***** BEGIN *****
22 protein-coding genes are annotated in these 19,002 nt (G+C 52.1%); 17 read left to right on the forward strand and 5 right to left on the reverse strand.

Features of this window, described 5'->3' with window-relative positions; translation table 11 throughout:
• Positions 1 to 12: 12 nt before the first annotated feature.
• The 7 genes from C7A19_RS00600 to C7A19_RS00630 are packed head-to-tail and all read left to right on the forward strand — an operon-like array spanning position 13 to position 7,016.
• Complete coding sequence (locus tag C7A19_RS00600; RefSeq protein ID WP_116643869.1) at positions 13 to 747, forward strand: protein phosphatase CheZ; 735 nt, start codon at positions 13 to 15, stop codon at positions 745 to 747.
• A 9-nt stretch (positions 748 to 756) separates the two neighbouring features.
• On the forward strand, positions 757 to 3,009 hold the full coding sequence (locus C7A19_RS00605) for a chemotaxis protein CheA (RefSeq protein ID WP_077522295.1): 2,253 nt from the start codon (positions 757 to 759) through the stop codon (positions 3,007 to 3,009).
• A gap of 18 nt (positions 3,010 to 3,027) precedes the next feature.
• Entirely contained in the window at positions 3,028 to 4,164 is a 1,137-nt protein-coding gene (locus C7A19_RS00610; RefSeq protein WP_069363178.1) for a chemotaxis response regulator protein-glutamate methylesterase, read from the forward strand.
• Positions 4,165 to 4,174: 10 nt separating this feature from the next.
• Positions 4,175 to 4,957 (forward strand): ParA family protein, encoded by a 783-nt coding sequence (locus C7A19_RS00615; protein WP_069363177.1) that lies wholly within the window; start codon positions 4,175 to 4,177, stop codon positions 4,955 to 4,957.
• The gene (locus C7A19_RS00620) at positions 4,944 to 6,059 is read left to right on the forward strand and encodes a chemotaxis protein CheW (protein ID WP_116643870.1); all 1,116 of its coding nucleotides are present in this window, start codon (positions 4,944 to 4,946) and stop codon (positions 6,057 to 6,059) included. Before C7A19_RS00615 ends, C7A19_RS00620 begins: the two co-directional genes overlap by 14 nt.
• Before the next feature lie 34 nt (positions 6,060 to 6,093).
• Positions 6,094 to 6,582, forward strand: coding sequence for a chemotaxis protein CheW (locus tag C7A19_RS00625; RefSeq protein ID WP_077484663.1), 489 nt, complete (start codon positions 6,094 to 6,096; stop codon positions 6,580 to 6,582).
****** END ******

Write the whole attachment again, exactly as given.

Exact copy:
22 protein-coding genes are annotated in these 19,002 nt (G+C 52.1%); 17 read left to right on the forward strand and 5 right to left on the reverse strand.

Features of this window, described 5'->3' with window-relative positions; translation table 11 throughout:
• Positions 1 to 12: 12 nt before the first annotated feature.
• The 7 genes from C7A19_RS00600 to C7A19_RS00630 are packed head-to-tail and all read left to right on the forward strand — an operon-like array spanning position 13 to position 7,016.
• Complete coding sequence (locus tag C7A19_RS00600; RefSeq protein ID WP_116643869.1) at positions 13 to 747, forward strand: protein phosphatase CheZ; 735 nt, start codon at positions 13 to 15, stop codon at positions 745 to 747.
• A 9-nt stretch (positions 748 to 756) separates the two neighbouring features.
• On the forward strand, positions 757 to 3,009 hold the full coding sequence (locus C7A19_RS00605) for a chemotaxis protein CheA (RefSeq protein ID WP_077522295.1): 2,253 nt from the start codon (positions 757 to 759) through the stop codon (positions 3,007 to 3,009).
• A gap of 18 nt (positions 3,010 to 3,027) precedes the next feature.
• Entirely contained in the window at positions 3,028 to 4,164 is a 1,137-nt protein-coding gene (locus C7A19_RS00610; RefSeq protein WP_069363178.1) for a chemotaxis response regulator protein-glutamate methylesterase, read from the forward strand.
• Positions 4,165 to 4,174: 10 nt separating this feature from the next.
• Positions 4,175 to 4,957 (forward strand): ParA family protein, encoded by a 783-nt coding sequence (locus C7A19_RS00615; protein WP_069363177.1) that lies wholly within the window; start codon positions 4,175 to 4,177, stop codon positions 4,955 to 4,957.
• The gene (locus C7A19_RS00620) at positions 4,944 to 6,059 is read left to right on the forward strand and encodes a chemotaxis protein CheW (protein ID WP_116643870.1); all 1,116 of its coding nucleotides are present in this window, start codon (positions 4,944 to 4,946) and stop codon (positions 6,057 to 6,059) included. Before C7A19_RS00615 ends, C7A19_RS00620 begins: the two co-directional genes overlap by 14 nt.
• Before the next feature lie 34 nt (positions 6,060 to 6,093).
• Positions 6,094 to 6,582, forward strand: coding sequence for a chemotaxis protein CheW (locus tag C7A19_RS00625; RefSeq protein ID WP_077484663.1), 489 nt, complete (start codon positions 6,094 to 6,096; stop codon positions 6,580 to 6,582).